"I know the kanji already."
In English, clearly you're talking about a particular Chinese character, or something particular written in kanji.
But in Japanese, without 'sono,' I think 'kanji o shitte imasu' may sound like you're saying you know all kanji..... Right?
(I tripped up here, too.)
English has the same ambiguity "I know the kanji already" could mean that you know all of them or maybe just all of those needed for a test, or maybe just one in particular. The difference expressed by その is that you're referring to that or those kanji (one or more is still ambiguous in Japanese).
That is, the ones which are closer, conceptually or physically to the listener, maybe because they mentioned them, or maybe because they have a sheet of paper with a bunch of kanji on it, or maybe they're standing closer to a sign than you.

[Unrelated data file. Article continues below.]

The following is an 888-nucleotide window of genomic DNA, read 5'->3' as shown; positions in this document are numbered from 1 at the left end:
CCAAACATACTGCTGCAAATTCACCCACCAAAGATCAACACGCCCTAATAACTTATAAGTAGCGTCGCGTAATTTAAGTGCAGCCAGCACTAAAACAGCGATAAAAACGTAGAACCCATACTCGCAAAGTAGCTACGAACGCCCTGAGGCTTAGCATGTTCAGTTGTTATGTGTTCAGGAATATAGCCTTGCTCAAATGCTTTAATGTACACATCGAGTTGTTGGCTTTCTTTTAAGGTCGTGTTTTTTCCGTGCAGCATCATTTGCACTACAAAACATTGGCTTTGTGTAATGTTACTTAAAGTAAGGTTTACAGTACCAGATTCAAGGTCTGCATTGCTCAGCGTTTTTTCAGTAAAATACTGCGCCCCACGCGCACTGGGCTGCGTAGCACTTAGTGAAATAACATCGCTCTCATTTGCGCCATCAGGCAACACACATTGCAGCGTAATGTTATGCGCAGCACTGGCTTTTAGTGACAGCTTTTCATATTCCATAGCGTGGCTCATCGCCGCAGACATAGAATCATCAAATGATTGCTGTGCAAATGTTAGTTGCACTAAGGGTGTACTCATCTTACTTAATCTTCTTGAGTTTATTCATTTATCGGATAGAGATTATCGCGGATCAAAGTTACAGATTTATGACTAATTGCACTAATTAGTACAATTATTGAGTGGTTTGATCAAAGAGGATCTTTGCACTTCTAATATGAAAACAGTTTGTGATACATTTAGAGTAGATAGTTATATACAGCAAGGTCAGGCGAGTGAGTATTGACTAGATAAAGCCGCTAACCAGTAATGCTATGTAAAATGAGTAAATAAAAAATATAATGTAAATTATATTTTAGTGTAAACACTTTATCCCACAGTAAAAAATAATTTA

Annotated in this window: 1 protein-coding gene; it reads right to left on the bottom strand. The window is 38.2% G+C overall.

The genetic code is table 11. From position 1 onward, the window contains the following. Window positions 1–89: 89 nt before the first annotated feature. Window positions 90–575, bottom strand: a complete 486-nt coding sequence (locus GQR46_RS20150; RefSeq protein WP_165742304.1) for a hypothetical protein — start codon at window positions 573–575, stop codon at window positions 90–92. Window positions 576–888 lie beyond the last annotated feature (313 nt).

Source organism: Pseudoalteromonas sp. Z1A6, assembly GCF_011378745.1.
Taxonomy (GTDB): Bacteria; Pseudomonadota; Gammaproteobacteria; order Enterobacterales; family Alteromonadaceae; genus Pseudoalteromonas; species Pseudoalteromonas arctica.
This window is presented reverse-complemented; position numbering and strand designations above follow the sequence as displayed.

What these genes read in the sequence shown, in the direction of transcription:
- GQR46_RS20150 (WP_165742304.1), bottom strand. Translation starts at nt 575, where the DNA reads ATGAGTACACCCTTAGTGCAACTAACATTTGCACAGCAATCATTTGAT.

It is somewhat relevant here that the particle is は and not を - that has a very subtle effect of contrasting 漢字 against whatever else you might be discussing. So maybe you know all the kanji for the test, but there's still stuff you need to study. (Or maybe not, but you set yourself up for the question a bit.) If the sentence were 漢字はもう知っています it would leave open the possibility as well that we should translate it as "a kanji" or "some kanji", but that's not guaranteed. We're just restricting the scope of discussion to kanji and then saying "already know" and everything else is left to context.
Once you use この, その, or あの you're certainly referring to specific kanji (so "the" is better than "a") but you're doing it in a way that specifies the relationship to the listener and speaker. So it's like "this" or "these" or "that" or "those". English doesn't have separate words for その and あの - "that" would get used for both. あの is for when the thing is far from both the listener and speaker.